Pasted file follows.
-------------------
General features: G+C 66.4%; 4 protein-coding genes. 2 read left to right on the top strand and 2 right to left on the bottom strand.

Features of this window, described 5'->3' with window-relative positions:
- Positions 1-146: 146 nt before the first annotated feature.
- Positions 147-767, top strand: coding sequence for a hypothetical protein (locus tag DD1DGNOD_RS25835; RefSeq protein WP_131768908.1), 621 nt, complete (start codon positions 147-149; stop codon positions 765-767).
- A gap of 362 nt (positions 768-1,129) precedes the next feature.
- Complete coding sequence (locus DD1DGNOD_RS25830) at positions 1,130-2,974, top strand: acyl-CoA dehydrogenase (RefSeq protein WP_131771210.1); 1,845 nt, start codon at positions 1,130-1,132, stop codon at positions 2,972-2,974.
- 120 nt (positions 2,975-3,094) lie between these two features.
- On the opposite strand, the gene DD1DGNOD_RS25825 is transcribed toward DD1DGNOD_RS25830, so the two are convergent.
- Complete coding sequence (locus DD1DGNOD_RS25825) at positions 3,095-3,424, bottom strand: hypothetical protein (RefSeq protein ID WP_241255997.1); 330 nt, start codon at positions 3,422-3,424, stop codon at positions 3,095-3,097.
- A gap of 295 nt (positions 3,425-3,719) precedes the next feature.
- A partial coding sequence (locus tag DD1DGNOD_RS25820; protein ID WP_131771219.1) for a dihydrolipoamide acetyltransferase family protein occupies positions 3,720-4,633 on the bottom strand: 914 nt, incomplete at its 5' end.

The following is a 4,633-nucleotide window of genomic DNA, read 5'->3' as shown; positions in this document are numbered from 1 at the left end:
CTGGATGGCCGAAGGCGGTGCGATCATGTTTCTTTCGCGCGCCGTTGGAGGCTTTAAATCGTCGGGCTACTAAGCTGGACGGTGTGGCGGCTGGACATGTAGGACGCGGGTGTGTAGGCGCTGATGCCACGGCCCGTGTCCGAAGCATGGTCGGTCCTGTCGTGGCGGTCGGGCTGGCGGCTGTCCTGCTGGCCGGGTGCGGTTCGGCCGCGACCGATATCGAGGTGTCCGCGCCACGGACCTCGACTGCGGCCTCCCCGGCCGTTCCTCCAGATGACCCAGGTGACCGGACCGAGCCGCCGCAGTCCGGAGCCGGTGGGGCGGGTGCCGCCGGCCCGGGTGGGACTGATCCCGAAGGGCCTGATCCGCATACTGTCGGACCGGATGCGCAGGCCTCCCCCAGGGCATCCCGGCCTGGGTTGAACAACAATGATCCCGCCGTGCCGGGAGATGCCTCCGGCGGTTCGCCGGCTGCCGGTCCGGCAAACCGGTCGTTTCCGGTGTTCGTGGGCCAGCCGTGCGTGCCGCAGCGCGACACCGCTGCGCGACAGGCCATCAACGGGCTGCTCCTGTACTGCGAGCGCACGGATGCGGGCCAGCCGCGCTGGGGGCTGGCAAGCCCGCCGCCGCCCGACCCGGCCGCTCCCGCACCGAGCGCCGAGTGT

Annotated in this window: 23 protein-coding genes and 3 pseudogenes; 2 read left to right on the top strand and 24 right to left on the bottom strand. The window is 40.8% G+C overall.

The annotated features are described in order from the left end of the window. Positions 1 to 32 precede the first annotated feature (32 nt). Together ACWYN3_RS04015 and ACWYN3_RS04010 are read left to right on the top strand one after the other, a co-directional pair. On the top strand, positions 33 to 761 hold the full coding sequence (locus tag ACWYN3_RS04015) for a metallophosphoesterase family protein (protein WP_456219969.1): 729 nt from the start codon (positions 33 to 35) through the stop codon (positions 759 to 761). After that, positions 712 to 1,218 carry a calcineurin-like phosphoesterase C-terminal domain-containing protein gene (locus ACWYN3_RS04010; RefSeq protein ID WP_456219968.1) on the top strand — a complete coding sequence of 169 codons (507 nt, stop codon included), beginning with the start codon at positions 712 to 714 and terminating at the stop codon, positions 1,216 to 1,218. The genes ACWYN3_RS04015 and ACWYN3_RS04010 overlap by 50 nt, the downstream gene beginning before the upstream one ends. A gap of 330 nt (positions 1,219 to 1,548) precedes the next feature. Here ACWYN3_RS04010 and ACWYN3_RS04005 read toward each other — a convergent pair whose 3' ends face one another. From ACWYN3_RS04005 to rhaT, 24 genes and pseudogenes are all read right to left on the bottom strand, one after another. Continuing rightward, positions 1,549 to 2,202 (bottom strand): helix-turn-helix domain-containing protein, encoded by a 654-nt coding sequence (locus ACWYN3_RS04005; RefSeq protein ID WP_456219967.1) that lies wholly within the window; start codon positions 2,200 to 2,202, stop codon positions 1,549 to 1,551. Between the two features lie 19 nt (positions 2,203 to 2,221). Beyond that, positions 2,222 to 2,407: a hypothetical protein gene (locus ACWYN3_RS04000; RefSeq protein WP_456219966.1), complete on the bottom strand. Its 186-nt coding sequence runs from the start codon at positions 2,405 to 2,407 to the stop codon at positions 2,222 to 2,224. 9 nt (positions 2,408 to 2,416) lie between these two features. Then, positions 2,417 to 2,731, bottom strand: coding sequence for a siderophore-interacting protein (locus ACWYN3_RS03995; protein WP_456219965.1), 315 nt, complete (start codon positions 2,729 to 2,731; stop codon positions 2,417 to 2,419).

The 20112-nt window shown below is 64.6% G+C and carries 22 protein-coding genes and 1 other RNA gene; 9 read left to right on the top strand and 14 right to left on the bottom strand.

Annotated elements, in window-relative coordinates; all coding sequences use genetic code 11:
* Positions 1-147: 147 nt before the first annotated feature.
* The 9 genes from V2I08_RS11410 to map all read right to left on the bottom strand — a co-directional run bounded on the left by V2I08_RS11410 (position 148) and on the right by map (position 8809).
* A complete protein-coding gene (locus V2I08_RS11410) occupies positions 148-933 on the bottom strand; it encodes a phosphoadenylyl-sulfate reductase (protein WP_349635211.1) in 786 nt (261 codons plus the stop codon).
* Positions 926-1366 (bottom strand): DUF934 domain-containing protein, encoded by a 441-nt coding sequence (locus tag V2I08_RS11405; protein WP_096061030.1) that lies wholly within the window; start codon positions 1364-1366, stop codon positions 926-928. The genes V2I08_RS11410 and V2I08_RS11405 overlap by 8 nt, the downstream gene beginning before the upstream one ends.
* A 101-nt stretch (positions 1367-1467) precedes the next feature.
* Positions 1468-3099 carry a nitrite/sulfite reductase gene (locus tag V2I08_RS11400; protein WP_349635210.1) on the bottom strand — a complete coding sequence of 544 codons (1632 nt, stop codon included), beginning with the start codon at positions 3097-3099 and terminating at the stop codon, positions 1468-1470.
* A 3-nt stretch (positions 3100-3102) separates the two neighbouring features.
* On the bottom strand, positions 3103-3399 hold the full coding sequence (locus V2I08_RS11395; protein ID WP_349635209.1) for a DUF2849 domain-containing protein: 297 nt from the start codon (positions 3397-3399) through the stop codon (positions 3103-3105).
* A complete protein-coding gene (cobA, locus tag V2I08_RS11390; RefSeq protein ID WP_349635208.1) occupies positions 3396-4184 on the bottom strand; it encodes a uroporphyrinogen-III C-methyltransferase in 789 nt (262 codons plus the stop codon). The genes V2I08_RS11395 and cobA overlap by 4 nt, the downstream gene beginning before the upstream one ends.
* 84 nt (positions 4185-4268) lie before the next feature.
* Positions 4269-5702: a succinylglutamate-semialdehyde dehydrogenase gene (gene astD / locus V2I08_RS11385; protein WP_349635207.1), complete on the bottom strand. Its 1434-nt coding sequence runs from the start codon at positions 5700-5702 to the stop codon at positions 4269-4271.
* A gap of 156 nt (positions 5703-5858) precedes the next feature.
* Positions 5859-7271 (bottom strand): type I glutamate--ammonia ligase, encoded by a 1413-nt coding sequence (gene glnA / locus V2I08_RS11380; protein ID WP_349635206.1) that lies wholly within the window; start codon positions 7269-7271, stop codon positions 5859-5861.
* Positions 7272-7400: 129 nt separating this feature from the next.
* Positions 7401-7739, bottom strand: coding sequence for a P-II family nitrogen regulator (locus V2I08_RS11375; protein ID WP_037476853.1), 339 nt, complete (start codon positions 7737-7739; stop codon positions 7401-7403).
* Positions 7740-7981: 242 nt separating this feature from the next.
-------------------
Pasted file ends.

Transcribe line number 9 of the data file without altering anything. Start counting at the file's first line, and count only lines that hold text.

- Complete coding sequence (locus DD1DGNOD_RS25825) at positions 3,095-3,424, bottom strand: hypothetical protein (RefSeq protein ID WP_241255997.1); 330 nt, start codon at positions 3,422-3,424, stop codon at positions 3,095-3,097.